Because children are very smart and they pick things up and not only that, your body language. Now I haven’t even talked to you about something called reverse speech minute.
If you’ve followed me over the last decade you’ll know about four, five years ago I used to run some seminars and we actually took people through the process where their unconscious communication when they’re talking to somebody could literally be pulled apart and you can hear the dialogue.
I did an intervention with a couple going through a breakup literally whilst on the phone to them I recorded the conversation between the two of them, and they were talking about the fact how does our daughter know that, why do they keep saying, “mummy, daddy, please stay together. You’re not going to leave me are you?”
And they said they hadn’t had that conversation in front of their daughter about what’s going on between them.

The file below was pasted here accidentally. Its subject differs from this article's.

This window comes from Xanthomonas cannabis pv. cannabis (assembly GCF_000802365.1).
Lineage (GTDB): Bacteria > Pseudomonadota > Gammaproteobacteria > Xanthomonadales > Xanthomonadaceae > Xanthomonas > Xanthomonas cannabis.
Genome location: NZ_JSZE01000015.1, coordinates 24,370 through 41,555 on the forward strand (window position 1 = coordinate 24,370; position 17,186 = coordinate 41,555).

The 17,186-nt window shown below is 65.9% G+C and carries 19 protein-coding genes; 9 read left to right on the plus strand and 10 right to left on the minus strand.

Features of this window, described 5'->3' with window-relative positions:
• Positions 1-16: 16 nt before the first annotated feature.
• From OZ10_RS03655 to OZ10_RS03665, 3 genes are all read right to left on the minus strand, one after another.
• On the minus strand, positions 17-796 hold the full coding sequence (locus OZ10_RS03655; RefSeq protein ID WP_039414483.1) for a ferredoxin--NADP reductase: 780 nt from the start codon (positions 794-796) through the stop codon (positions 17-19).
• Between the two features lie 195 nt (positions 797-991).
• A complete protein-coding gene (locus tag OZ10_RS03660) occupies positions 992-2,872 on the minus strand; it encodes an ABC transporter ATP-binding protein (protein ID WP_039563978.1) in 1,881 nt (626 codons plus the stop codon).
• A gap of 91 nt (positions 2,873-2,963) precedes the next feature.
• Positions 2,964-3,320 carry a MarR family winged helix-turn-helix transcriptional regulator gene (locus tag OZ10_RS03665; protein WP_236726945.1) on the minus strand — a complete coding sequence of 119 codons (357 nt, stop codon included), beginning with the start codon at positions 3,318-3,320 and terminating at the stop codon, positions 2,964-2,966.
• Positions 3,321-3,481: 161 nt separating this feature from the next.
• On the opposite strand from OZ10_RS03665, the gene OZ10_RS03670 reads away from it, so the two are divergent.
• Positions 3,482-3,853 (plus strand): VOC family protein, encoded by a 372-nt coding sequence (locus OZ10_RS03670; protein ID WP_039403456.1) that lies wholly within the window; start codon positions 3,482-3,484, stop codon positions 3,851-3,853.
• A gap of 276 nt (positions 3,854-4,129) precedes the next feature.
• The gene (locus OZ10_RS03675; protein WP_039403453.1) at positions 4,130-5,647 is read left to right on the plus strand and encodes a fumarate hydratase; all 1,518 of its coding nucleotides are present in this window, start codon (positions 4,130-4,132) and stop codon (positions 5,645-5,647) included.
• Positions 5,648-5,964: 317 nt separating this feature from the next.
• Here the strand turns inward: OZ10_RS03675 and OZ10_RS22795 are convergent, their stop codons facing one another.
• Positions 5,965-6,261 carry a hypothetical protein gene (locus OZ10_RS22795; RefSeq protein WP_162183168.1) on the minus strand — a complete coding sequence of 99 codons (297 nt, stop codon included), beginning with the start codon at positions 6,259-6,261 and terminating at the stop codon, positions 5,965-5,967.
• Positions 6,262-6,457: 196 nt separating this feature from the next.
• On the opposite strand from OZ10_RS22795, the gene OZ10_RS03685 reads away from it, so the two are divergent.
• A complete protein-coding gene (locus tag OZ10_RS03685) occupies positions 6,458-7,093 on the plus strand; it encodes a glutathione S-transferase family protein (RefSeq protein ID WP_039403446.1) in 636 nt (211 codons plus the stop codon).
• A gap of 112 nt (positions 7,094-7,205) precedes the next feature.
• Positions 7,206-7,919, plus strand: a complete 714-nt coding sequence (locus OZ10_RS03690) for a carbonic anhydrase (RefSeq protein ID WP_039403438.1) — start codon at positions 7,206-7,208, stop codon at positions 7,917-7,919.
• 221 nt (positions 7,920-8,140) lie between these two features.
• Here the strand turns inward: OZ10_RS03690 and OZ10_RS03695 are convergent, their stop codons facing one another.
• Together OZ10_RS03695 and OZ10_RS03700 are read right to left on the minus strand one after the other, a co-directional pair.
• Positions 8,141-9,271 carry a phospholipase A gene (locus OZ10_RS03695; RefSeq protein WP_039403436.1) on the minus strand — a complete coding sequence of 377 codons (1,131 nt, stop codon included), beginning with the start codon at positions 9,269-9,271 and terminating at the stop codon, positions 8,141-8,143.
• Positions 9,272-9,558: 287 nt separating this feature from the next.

Unfortunately or fortunately depending on how you want to look at it, there is a form of communication that happens unconsciously between two people, and this concept of reverse speech is where you can actually pull apart somebody’s conversation and hear what they’re saying in reverse.
Children picked it up and when I went back over the recordings with them they were shocked at what they could hear.
The point being when you’re talking to your kids even if you try to hide stuff and your unconscious mind is thinking this is really bad, it will come across to your children. I think honesty is important, but it’s a filtered honesty in a way that doesn’t leave them with a scar. I don’t know if that makes sense. It’s a little bit like taking a knife to the body versus maybe a slap or a thump.
A thump is a bruise it will leave a bit of a bruise but it’s different to if somebody had a knife in their hand coming at you.
If you’re watching this and you’re a parent I’m trying to paint a picture rather than be specific, as I don’t know you and your children. It wouldn’t be fair for me to tell you how to talk to your children.
I’m just sharing with you what I’ve experienced and what I found from the conversation with people that I’ve done interventional work with and asked them what was the conversation with your parents, it was very direct. It was very undermining and it made the child’s sense of worth come down.